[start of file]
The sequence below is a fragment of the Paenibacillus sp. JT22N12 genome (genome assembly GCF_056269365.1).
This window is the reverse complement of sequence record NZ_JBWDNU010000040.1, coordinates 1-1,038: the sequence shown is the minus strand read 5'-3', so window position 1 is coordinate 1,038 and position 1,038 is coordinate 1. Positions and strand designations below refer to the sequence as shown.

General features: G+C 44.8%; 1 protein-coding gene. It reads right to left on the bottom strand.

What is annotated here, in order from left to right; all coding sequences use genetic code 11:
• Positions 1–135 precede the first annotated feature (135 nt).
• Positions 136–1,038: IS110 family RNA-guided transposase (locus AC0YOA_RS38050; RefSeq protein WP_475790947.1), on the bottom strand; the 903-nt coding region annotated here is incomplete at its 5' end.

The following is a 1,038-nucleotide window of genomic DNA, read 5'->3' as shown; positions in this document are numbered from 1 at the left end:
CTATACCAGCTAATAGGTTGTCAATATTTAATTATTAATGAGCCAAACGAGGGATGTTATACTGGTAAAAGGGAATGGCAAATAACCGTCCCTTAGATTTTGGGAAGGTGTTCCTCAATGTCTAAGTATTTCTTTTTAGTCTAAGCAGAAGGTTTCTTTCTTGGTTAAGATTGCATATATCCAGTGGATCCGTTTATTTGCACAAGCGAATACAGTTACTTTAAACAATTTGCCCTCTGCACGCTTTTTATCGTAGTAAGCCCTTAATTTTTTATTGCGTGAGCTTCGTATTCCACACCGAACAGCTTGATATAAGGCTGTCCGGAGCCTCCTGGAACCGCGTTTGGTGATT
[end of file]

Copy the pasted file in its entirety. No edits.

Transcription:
The sequence below is a fragment of the Paenibacillus sp. JT22N12 genome (genome assembly GCF_056269365.1).
This window is the reverse complement of sequence record NZ_JBWDNU010000040.1, coordinates 1-1,038: the sequence shown is the minus strand read 5'-3', so window position 1 is coordinate 1,038 and position 1,038 is coordinate 1. Positions and strand designations below refer to the sequence as shown.

General features: G+C 44.8%; 1 protein-coding gene. It reads right to left on the bottom strand.

What is annotated here, in order from left to right; all coding sequences use genetic code 11:
• Positions 1–135 precede the first annotated feature (135 nt).
• Positions 136–1,038: IS110 family RNA-guided transposase (locus AC0YOA_RS38050; RefSeq protein WP_475790947.1), on the bottom strand; the 903-nt coding region annotated here is incomplete at its 5' end.

The following is a 1,038-nucleotide window of genomic DNA, read 5'->3' as shown; positions in this document are numbered from 1 at the left end:
CTATACCAGCTAATAGGTTGTCAATATTTAATTATTAATGAGCCAAACGAGGGATGTTATACTGGTAAAAGGGAATGGCAAATAACCGTCCCTTAGATTTTGGGAAGGTGTTCCTCAATGTCTAAGTATTTCTTTTTAGTCTAAGCAGAAGGTTTCTTTCTTGGTTAAGATTGCATATATCCAGTGGATCCGTTTATTTGCACAAGCGAATACAGTTACTTTAAACAATTTGCCCTCTGCACGCTTTTTATCGTAGTAAGCCCTTAATTTTTTATTGCGTGAGCTTCGTATTCCACACCGAACAGCTTGATATAAGGCTGTCCGGAGCCTCCTGGAACCGCGTTTGGTGATT